The main distinction between the two appears to be this: Attributes need nothing else (besides the underlying Substance) to exist. Modes, on the other hand, are any and all things that rely on at least one other entity to define them or give them existence. So, using the example from earlier, perhaps motion would be a Mode– I’m not really sure since, in the letters, Spinoza doesn’t give much by way of concrete examples as to what are Modes and what are not Modes.

Spinoza does write that Substance is prior to Modes, and that Modes cannot exist without Substance. But I feel the same could be said of Attributes.

Spinoza is clear that Modes have Duration– in other words, they are not eternal. To Lodewijk Meyer, Spinoza describes Modes as the affecting parts (“Affections”) of Substance. He also seems to be referring to Modes by another name when he speaks of “Accidents.” Spinoza says that nothing really exists beyond Substance and its Accidents. One may ask: What happened to Attributes? My answer is: I haven’t the foggiest. My only guess is that Spinoza here is grouping Attributes under Substance.

To Meyer, Spinoza also writes of Modes that “even when they exist, we can conceive them as not existing”— which I take to mean that Modes are a bit of a mirage– they are not the true picture of the underlying Substance, but some extremely fractional glimpse of it.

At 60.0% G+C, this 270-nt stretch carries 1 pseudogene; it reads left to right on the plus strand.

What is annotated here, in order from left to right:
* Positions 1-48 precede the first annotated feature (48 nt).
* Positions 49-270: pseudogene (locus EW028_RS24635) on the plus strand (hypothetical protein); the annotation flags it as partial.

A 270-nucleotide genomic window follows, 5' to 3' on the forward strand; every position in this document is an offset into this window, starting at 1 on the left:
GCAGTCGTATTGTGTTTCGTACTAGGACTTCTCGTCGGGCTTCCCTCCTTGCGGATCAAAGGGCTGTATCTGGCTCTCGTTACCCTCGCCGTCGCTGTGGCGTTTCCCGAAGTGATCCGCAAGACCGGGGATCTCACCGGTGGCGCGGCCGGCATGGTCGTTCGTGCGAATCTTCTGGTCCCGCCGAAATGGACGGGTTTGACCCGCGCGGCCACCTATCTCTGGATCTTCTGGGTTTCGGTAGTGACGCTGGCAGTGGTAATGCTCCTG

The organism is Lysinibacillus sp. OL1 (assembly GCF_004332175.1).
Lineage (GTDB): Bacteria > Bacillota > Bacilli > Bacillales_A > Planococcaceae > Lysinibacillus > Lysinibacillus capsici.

It is Modes, says Spinoza, that we humans can perceive and classify with our Senses and Imagination, and these classifications give rise to our concepts of Quantity, Measure, and Time. When it comes to measuring (be it size or weight or time or whatever), Spinoza says that such divisions are “nothing other than modes of thinking, or rather modes of imagining.” Dividing, counting, measuring– these are just ways in which we (idiosyncratically?) experience our world. I get the impression Kant knew his Spinoza.

My interpretation of Spinoza is that he believes that the human Imagination (as opposed to the Intellect) is used to grasp the multiplicities of the surface of the Eternal Substance, but not the Substance itself, which only our Intellect can (somewhat?) conceive (I discussed the Spinoza’s concept of “Intellect” in the previous post). Our Imagination can only apprehend things which can be grouped into Class and Quantity, but the Eternal Substance is beyond Class, thus beyond Quantity– and thus beyond the scope of the Imagination.

Why is beyond Class “thus beyond Quantity?” Because Spinoza believes that to count things, we must perceive them as a series contained within the same “Class” of whatever we are counting. I can play ball here with Spinoza, though perhaps not enthusiastically, for I can imagine counting apples and oranges– or apples and sunspots for that matter– and thinking of them in some vague way as at least sharing the unity of units.

The Imagination, says Spinoza, understands what it does by using memories and symbols such as words and pictures (image-ination). In truth, Spinoza considers the ideas of the Imagination false, or at least doubtful, whereas what we grasp with the Intellect is true.

More on Spinozan philosophy to come…

—–   —–   —–

Other Posts on SPINOZA from Hammering Shield:

On Walking The Path Of Truth With Spinoza

Some Of Spinoza’s More Heretical Notions

Spinoza’s God (Don’t Worry, He’s Not Angry)

Spinoza’s Evil

Free Will And The Art Of The Spinozan Spin

How Reading Spinoza Is Like An Acid Trip

Spinoza’s Eternal Substance

So Did Spinoza Not KNOW He Was An Atheist?